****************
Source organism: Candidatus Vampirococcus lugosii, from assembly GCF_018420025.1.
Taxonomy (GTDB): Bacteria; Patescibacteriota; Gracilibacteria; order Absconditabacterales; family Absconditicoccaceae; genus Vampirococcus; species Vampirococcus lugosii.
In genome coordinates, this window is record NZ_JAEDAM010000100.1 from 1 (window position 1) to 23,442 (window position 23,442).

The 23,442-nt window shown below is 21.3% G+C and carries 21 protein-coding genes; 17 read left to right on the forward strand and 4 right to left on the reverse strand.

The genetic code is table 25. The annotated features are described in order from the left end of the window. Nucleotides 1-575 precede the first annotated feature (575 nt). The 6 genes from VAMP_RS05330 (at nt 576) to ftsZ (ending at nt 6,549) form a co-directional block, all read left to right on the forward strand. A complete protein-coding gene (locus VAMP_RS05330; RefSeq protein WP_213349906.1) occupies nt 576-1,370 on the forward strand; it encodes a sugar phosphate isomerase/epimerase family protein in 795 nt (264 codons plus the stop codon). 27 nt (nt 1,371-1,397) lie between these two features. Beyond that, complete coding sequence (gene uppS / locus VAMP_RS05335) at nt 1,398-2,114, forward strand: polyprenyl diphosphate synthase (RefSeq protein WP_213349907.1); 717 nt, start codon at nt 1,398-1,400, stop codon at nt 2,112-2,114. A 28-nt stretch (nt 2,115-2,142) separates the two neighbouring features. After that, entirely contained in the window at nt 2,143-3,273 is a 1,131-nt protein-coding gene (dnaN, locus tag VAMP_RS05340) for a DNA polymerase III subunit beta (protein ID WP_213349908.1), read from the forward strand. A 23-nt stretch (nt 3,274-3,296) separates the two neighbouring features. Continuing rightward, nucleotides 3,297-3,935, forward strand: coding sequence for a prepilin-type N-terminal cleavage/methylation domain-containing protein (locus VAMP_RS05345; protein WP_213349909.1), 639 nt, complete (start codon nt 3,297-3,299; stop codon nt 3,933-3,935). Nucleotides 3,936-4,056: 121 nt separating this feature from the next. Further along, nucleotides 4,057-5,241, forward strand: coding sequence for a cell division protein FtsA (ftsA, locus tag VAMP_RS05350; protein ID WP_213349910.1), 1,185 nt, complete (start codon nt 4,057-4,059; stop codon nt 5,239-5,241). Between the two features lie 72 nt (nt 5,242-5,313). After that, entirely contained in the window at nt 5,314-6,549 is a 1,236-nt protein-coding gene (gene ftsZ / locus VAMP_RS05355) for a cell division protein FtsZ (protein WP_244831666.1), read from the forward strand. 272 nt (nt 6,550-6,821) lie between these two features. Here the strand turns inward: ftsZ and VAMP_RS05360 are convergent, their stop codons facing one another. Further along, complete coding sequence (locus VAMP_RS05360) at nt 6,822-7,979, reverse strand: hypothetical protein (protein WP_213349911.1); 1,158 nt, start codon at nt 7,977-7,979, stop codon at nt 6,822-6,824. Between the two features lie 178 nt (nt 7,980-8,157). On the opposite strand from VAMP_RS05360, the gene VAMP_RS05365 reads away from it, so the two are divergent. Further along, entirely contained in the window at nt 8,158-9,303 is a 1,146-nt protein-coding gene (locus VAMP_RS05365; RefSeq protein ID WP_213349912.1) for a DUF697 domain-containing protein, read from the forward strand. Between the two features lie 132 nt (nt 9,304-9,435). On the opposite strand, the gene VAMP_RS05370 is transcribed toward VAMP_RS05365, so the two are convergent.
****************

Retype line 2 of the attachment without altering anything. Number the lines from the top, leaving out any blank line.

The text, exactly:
Taxonomy (GTDB): Bacteria; Patescibacteriota; Gracilibacteria; order Absconditabacterales; family Absconditicoccaceae; genus Vampirococcus; species Vampirococcus lugosii.